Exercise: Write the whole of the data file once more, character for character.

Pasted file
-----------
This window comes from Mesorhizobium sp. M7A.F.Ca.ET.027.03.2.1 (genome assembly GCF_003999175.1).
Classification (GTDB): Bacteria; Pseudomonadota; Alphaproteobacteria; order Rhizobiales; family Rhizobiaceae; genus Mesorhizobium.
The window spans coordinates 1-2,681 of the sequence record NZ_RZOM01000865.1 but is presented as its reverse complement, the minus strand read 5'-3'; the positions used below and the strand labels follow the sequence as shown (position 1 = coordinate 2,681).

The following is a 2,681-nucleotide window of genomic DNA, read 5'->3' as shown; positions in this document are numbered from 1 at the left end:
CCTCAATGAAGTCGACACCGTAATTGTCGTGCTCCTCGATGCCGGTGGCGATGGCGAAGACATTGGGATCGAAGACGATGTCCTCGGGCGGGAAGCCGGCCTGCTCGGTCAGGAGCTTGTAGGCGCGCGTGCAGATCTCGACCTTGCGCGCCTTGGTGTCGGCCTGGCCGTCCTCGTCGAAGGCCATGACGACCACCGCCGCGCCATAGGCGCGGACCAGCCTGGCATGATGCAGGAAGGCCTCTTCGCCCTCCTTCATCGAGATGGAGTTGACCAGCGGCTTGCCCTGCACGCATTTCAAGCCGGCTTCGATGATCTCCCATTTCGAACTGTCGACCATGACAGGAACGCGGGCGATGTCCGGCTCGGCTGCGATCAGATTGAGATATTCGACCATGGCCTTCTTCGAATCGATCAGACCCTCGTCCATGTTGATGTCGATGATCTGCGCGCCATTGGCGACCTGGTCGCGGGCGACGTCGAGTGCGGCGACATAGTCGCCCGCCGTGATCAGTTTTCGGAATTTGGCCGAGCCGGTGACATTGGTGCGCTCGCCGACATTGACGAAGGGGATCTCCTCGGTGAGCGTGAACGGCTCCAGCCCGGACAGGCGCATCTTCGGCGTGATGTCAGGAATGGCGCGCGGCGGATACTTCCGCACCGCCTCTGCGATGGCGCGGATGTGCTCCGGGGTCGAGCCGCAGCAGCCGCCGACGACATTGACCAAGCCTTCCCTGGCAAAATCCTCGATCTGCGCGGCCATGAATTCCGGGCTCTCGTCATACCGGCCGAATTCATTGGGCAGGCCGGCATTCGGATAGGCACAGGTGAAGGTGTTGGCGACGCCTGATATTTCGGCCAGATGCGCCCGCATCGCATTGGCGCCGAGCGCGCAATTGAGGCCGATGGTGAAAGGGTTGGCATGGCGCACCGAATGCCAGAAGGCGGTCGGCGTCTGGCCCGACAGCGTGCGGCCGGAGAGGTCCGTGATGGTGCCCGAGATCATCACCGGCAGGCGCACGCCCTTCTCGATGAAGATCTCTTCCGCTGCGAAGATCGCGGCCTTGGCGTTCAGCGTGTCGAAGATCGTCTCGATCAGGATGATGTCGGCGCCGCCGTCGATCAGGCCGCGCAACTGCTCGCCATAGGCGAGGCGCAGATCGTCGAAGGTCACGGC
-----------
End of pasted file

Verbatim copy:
This window comes from Mesorhizobium sp. M7A.F.Ca.ET.027.03.2.1 (genome assembly GCF_003999175.1).
Classification (GTDB): Bacteria; Pseudomonadota; Alphaproteobacteria; order Rhizobiales; family Rhizobiaceae; genus Mesorhizobium.
The window spans coordinates 1-2,681 of the sequence record NZ_RZOM01000865.1 but is presented as its reverse complement, the minus strand read 5'-3'; the positions used below and the strand labels follow the sequence as shown (position 1 = coordinate 2,681).

The following is a 2,681-nucleotide window of genomic DNA, read 5'->3' as shown; positions in this document are numbered from 1 at the left end:
CCTCAATGAAGTCGACACCGTAATTGTCGTGCTCCTCGATGCCGGTGGCGATGGCGAAGACATTGGGATCGAAGACGATGTCCTCGGGCGGGAAGCCGGCCTGCTCGGTCAGGAGCTTGTAGGCGCGCGTGCAGATCTCGACCTTGCGCGCCTTGGTGTCGGCCTGGCCGTCCTCGTCGAAGGCCATGACGACCACCGCCGCGCCATAGGCGCGGACCAGCCTGGCATGATGCAGGAAGGCCTCTTCGCCCTCCTTCATCGAGATGGAGTTGACCAGCGGCTTGCCCTGCACGCATTTCAAGCCGGCTTCGATGATCTCCCATTTCGAACTGTCGACCATGACAGGAACGCGGGCGATGTCCGGCTCGGCTGCGATCAGATTGAGATATTCGACCATGGCCTTCTTCGAATCGATCAGACCCTCGTCCATGTTGATGTCGATGATCTGCGCGCCATTGGCGACCTGGTCGCGGGCGACGTCGAGTGCGGCGACATAGTCGCCCGCCGTGATCAGTTTTCGGAATTTGGCCGAGCCGGTGACATTGGTGCGCTCGCCGACATTGACGAAGGGGATCTCCTCGGTGAGCGTGAACGGCTCCAGCCCGGACAGGCGCATCTTCGGCGTGATGTCAGGAATGGCGCGCGGCGGATACTTCCGCACCGCCTCTGCGATGGCGCGGATGTGCTCCGGGGTCGAGCCGCAGCAGCCGCCGACGACATTGACCAAGCCTTCCCTGGCAAAATCCTCGATCTGCGCGGCCATGAATTCCGGGCTCTCGTCATACCGGCCGAATTCATTGGGCAGGCCGGCATTCGGATAGGCACAGGTGAAGGTGTTGGCGACGCCTGATATTTCGGCCAGATGCGCCCGCATCGCATTGGCGCCGAGCGCGCAATTGAGGCCGATGGTGAAAGGGTTGGCATGGCGCACCGAATGCCAGAAGGCGGTCGGCGTCTGGCCCGACAGCGTGCGGCCGGAGAGGTCCGTGATGGTGCCCGAGATCATCACCGGCAGGCGCACGCCCTTCTCGATGAAGATCTCTTCCGCTGCGAAGATCGCGGCCTTGGCGTTCAGCGTGTCGAAGATCGTCTCGATCAGGATGATGTCGGCGCCGCCGTCGATCAGGCCGCGCAACTGCTCGCCATAGGCGAGGCGCAGATCGTCGAAGGTCACGGC